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By David Scott | Wednesday 7 June 2017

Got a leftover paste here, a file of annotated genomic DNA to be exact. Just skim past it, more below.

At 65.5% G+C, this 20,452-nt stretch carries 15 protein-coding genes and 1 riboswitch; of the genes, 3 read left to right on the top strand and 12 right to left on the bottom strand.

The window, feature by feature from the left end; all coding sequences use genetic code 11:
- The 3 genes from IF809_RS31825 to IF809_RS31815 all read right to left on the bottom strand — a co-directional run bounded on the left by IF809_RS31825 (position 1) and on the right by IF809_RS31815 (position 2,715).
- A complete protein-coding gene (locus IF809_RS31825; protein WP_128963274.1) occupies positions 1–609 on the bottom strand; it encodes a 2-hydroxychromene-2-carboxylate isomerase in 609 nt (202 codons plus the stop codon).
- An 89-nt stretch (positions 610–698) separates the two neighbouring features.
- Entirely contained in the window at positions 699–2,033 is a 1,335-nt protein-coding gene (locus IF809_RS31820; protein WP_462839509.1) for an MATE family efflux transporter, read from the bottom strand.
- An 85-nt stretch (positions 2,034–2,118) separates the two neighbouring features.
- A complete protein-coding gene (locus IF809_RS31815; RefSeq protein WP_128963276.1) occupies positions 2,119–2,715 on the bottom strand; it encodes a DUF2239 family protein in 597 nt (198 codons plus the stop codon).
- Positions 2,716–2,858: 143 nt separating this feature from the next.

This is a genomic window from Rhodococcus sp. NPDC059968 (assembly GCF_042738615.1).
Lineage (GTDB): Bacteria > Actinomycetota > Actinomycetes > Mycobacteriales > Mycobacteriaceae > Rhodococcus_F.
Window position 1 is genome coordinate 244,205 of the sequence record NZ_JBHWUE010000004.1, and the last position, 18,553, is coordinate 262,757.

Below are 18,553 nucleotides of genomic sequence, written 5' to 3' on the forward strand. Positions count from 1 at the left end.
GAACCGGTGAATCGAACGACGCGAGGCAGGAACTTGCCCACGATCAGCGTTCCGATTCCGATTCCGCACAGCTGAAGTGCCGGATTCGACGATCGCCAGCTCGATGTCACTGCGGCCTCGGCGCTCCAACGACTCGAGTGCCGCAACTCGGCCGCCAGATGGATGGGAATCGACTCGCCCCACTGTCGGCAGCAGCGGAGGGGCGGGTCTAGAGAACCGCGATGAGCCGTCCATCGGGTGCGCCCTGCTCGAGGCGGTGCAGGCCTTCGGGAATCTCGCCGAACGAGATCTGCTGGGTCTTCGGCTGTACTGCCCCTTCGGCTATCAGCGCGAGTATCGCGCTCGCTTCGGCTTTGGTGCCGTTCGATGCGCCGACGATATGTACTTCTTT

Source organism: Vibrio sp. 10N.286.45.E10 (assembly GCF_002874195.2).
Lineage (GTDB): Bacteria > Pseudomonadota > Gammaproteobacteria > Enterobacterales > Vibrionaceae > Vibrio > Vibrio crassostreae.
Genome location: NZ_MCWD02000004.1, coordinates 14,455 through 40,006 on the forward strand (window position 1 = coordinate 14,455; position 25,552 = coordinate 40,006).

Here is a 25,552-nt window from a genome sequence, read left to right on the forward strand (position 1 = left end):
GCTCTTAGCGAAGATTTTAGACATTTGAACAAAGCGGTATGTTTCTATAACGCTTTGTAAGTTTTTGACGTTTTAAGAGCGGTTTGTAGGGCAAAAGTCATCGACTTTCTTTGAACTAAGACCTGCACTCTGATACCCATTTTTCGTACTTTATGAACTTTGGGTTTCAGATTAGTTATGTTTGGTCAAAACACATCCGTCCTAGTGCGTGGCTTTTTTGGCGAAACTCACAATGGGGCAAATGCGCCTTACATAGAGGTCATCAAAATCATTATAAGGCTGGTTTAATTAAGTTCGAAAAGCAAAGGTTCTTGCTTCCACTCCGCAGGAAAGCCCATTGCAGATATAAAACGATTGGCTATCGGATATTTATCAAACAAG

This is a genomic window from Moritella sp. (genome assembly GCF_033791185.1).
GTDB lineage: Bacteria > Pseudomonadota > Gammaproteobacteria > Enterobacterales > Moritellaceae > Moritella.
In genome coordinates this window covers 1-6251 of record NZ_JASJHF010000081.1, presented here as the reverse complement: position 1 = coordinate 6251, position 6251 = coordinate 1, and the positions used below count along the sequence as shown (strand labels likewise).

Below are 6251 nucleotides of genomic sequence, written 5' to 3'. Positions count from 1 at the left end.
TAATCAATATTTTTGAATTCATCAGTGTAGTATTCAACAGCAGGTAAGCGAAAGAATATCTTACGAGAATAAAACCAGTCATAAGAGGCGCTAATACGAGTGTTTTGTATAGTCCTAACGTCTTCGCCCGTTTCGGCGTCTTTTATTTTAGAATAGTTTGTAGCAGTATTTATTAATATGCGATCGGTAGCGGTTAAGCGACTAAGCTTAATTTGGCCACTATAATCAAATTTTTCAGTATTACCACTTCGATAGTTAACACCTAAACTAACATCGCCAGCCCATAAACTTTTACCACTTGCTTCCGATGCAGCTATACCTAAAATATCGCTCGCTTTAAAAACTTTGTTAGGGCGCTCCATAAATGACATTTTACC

In the late 1760's and early 1770's, the government of France was in a deep panic. They had recently suffered a disastrous and costly defeat in the Seven Years War, and the national budget was a complete mess. France had spent most of the previous century as the world’s dominant superpower, and the government budget reflected that status. From public hospitals to shiny monuments and museums, social programs and public works projects, overseas colonies and a huge military, France had created an enormous cost structure for itself. Eventually the costs of maintaining the empire vastly exceeded their tax revenue and by the late 1760s, France hadn’t had a balanced budget in decades. Debt was ballooning, interest payments were rising, and the government of Louis XV was desperate to do something about it.
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